Sunday, Dec 22, 2019
Start/End: The Cog Railway
Elevation gain/loss: 3908′
After sleeping in my car in the Gorham Walmart parking lot, I headed to Dunkin Donuts at 5:45am to change and fuel up for my day of hiking. They were kind enough to fill up my Nalgene and Thermos with near-to-boiling hot water for my hiking tea. I decided to try out one of my favorite teas (Harney & Sons decaf Hot Cinnamon) for today’s hike, and it was a good choice; it was the perfect blend of sweet and warming, without needing anything added. At 6:20am, after a coffee and a breakfast sandwich, I drove the 45 minutes to the Cog Railway base station. I paid the $10 at the station and used the bathroom, and then suited up. I was on trail by 7:40am, heading up the Ammonoosuc Ravine Trail towards Monroe. Right after I started walking, I realized that one of my Hillsound microspikes had torn a chain out of the rubber ring, so I used some zip ties to temporarily fix it; they worked like a charm.
After the first 30 minutes or so, I caught up to the group that had left the parking lot 10 minutes before me. It was a group of maybe 10-12 people, and they’d stopped right by Gem Pool, pretty much parking themselves in the middle of the trail. I went to go around and started down the wrong trail; some older man yelled after me and I redirected back to the correct trail, which required just about stepping on two people in their group. They were a group that was wearing heavy jackets, completely full 60+ liter packs, mountaineering boots, and were putting on their crampons. They were more of the ‘slow, steady, prepare for every possible outcome’ kind of folks. At the same time, I was carrying a partially full 55 liter bag with snowshoes strapped to the back, wearing microspikes, so I wasn’t exactly carrying nothing (unlike the solo hiker I saw going up towards the summit with a 5 liter backpack, no snowshoes, and a bottle of Polar seltzer). I made it all the way to the summit of Washington and two-thirds of the way back to the hut before I saw them again, slowly working their way towards the summit in full crampons.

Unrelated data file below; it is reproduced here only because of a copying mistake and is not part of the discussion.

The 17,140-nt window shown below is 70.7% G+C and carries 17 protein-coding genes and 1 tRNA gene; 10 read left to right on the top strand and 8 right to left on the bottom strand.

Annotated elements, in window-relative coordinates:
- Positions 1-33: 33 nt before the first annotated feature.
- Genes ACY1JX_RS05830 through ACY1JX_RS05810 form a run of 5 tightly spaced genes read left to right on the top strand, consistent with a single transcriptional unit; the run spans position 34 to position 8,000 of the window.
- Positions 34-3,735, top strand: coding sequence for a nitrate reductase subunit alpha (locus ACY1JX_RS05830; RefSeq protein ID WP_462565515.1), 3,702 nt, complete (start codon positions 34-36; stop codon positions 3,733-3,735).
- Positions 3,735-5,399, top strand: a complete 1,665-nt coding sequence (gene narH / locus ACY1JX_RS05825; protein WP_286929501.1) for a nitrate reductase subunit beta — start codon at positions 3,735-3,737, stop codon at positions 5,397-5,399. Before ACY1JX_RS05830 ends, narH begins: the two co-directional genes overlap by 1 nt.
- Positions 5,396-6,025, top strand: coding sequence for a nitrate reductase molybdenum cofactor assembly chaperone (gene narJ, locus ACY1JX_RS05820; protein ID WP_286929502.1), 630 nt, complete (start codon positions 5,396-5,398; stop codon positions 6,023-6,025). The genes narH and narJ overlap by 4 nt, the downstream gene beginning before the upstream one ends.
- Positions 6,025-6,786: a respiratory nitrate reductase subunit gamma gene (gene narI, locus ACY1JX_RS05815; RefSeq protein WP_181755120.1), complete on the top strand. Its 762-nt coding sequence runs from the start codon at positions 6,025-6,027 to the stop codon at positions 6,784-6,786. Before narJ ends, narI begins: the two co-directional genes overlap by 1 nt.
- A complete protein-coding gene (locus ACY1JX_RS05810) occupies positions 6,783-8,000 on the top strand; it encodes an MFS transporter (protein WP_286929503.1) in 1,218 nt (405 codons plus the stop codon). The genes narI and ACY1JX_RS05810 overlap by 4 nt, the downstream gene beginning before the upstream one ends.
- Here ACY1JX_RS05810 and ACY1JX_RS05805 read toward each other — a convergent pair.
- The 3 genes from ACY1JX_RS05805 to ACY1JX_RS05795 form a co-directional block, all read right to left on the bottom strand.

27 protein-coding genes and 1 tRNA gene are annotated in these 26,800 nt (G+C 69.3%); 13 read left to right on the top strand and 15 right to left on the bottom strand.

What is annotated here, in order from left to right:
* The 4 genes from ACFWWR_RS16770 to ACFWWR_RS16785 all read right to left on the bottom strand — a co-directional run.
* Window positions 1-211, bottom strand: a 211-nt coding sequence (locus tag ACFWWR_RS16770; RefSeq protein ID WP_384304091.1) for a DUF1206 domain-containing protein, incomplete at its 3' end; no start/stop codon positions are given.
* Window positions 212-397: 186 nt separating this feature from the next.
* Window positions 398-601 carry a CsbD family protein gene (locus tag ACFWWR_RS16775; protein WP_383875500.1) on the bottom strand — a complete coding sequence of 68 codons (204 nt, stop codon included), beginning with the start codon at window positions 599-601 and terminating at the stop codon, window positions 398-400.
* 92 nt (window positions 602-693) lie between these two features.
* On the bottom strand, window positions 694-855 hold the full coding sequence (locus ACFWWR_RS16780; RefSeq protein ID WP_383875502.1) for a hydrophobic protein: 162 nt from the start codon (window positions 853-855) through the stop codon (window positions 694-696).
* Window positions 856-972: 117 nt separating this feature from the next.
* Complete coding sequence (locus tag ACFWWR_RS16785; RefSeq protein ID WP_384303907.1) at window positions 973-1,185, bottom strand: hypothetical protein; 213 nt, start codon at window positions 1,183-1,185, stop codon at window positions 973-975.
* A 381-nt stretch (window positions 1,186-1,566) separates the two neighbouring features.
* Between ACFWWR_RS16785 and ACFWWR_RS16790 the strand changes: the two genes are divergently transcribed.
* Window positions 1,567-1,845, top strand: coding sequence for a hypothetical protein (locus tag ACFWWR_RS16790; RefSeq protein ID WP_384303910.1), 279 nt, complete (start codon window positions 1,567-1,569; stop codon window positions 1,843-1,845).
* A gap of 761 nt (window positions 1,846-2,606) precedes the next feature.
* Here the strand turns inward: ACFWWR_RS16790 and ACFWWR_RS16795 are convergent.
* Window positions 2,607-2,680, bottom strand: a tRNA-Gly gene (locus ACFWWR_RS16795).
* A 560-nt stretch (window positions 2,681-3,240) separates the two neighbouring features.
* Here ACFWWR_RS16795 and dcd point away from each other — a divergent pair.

I passed by the group and headed up into the steeper section of the trail. I made good time and felt good about my footing while wearing my spikes. I made it to the Lake of the Clouds hut in less than 2 hours; I took a quick break (should have taken more time to eat more snacks) and then headed up towards Washington, figuring I’d do Monroe on my way back, since the meteorologists on Washington said the 45-60 MPH winds were supposed to increase steadily throughout the day, topping out in the evening with gusts of up to 90 MPH.
As I made the 1.5 mile trek to the summit from the hut, the wind started battering me and my leg muscles started failing. My left thigh muscle began cramping every time I straightened my leg, and my right calf and hip started cramping intermittently as well. I pushed through it and made it to the summit. I found an ice climber/mountaineer at the summit who had come up the Lions Head summer route; we swapped picture taking for each other at the summit sign before scurrying back out of the wind.
I quickly made my way back down to the hut, dropped my backpack, and headed up Monroe. I took a few pictures and then hiked back down to the hut, where I took a good long 20 minute break, drinking tea and eating homemade trail mix. Then I headed back down the way I’d come, half hiking/half skiing my way back down to the parking lot.
Door to door time was 5.5 hours, with 4.5 hours moving time. When moving, I averaged 1.9 MPH; overall, I averaged 1.5 MPH. It was an absolutely beautiful way to start off the winter hiking season!
3 thoughts on “Winter 48: Washington & Monroe”
Curious why you didn’t park at Ammonusuc/Jewell Trailhead and save $10?
I considered it and decided that I would like this trailhead to remain open; the Cog railway plows the road and without them doing that, the trailhead would not be accessible. $10 seems a reasonable fee for that access.